Now, on the other hand, one thing Goldman has been a bit more accurate about in the past, is its picks of nitrogen fertilizer makers -- and as it just so happens, Goldman's got a few things to say about those this week, as well.

You see, at the same time as Goldman was throwing its support behind PotashCorp and Mosaic, it was panning the prospects of nitrogen specialists Agrium  and CF Industries . (Strangely, peers Rentech , and its most important subsidiary, Rentech Nitrogen Partners , seem to have escaped Goldman's notice for the time being -- but I suspect they'll get around to panning those to as well, presently).

According to Goldman, nitrogen "fundamentals" have peaked, and there's little "potential for improved execution/margin upside" left at either Agrium or CF. Predicting higher natural gas costs in 2013, and lower ammonia/urea prices, Goldman sees CF profits coming in 14% below consensus in the coming year. Consequently, Goldman is advising its clients to go neutral on Agrium, and sell CF.

There may be something to this advice. At nearly 12 times earnings, Agrium shares do look overvalued relative to the sub-6% growth prospects that Street analysts assign to the stock. CF, meanwhile, sells for 7.6 times earnings. That looks even more overpriced relative to "growth" rates that, at less than 2%, are projected to actually fall below the rate of inflation.

Foolish takeaway
To sum up, when Goldman tells you to avoid companies that focus on selling nitrogen as crop fertilizers, that's some advice worth listening to. Truth be told, each of Agrium, CF, and Rentech looks expensive, and I wouldn't touch any of these farmers' helpers with a 10-foot hoe at today's prices.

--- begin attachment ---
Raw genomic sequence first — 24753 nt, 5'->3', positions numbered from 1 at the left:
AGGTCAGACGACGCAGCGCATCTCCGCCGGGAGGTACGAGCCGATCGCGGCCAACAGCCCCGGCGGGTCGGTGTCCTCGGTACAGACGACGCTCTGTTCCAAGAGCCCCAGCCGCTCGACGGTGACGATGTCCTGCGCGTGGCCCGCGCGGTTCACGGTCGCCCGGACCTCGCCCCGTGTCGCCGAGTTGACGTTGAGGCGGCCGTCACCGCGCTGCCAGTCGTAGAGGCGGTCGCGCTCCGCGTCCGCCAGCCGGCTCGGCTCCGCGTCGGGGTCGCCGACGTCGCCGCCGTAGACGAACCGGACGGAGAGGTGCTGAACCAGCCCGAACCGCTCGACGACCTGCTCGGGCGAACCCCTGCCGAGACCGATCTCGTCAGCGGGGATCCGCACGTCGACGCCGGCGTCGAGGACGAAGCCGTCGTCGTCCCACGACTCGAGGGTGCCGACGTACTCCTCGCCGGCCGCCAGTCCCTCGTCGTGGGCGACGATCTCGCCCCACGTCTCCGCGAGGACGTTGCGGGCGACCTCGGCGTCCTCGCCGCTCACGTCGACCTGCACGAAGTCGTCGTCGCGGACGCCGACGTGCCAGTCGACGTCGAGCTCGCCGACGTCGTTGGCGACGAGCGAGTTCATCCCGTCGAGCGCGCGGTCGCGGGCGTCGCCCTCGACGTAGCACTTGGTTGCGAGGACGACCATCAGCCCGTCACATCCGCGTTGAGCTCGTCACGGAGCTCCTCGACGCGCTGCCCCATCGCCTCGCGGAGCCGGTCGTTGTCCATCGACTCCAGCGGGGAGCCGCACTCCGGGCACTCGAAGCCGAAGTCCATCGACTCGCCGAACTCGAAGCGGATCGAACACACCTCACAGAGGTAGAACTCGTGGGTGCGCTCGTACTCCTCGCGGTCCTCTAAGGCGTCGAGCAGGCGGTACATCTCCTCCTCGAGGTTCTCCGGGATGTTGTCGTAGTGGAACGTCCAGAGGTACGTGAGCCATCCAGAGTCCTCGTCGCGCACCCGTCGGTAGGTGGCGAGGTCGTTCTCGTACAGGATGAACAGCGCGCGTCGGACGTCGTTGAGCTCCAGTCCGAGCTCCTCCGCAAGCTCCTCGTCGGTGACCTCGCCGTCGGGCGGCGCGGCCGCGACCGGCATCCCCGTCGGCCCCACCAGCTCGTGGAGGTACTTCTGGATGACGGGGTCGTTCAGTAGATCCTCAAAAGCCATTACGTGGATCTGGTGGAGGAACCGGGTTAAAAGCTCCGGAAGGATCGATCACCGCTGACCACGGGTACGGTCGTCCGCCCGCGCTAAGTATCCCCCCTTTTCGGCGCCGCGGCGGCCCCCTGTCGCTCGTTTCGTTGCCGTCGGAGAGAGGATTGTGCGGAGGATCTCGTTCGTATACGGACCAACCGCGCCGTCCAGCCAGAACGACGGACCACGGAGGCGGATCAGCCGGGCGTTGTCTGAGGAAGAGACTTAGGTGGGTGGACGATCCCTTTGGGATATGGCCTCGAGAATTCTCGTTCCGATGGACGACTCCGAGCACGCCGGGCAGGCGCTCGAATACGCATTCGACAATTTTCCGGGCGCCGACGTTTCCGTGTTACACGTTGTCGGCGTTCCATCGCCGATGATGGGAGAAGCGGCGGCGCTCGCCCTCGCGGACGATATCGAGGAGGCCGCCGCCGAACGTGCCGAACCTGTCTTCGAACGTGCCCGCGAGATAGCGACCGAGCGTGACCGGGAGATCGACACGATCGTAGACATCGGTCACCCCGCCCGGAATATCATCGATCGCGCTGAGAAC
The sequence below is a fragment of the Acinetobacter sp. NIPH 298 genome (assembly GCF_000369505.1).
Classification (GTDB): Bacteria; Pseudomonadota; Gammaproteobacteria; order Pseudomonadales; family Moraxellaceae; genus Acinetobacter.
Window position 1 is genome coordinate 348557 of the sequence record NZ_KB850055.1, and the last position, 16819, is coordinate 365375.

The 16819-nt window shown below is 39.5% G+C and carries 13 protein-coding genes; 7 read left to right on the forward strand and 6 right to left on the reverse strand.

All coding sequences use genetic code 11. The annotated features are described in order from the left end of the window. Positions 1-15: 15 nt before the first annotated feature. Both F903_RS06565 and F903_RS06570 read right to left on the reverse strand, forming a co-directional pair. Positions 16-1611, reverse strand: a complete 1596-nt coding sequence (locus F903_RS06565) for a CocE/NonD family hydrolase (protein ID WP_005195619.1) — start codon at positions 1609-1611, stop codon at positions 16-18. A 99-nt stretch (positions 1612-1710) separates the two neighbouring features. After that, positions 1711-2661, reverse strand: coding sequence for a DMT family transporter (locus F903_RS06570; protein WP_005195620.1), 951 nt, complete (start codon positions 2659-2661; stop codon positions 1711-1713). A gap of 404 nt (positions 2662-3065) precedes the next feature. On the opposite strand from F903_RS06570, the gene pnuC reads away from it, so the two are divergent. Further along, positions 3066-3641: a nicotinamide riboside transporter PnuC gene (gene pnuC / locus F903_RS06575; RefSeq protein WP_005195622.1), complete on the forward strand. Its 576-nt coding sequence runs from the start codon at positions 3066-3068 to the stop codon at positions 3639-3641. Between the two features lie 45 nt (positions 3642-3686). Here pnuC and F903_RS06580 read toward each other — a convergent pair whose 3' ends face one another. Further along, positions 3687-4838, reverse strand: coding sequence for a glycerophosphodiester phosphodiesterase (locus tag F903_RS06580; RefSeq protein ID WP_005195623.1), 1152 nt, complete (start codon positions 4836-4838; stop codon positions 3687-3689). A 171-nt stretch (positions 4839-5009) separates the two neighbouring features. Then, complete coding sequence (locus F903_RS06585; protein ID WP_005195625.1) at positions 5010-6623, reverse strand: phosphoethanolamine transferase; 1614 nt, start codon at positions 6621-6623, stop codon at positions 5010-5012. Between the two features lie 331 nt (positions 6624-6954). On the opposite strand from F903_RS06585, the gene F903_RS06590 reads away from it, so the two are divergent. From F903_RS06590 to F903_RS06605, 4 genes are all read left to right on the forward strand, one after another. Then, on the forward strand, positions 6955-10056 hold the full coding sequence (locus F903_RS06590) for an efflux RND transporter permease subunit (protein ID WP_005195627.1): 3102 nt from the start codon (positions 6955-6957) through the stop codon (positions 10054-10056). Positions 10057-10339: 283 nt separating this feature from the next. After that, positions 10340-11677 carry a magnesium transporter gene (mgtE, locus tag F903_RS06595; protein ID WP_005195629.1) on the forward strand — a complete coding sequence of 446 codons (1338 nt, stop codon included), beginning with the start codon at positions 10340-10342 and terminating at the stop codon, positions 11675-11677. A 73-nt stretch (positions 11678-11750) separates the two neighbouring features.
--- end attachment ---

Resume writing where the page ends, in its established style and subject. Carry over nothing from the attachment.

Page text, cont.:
On the other hand, neither Mosaic nor PotashCorp appear to offer much more safety -- at least not according to the numbers we're seeing them report today.

If it's a decent play on fertilizer you're looking for, I think the only stock really worthy of consideration right now is Rentech Nitrogen -- the subsidiary of Rentech proper. That one's growing at 12%, selling for 15 times earnings, and paying a very attractive dividend yield of 8.7%. Even if Goldman's right about the poor prospects for nitrogen going forward, Rentech Nitrogen looks to offer a big enough margin of safety to be worth the risk.

Did the 8.7% dividend yield at Rentech Nitrogen get your attention? Do you like big dividends in general? If you're looking for more long-term investing ideas, let me invite you to read the Fool's brand-new special report: "The 3 Dow Stocks Dividend Investors Need." It's absolutely free, so just click here and get your copy today.

The article This Just In: Upgrades and Downgrades originally appeared on Fool.com.

Fool contributor Rich Smith has no positions in the stocks mentioned above. The Motley Fool owns shares of CF Industries Holdings. Try any of our Foolish newsletter services free for 30 days. We Fools may not all hold the same opinions, but we all believe that considering a diverse range of insights makes us better investors. The Motley Fool has a disclosure policy.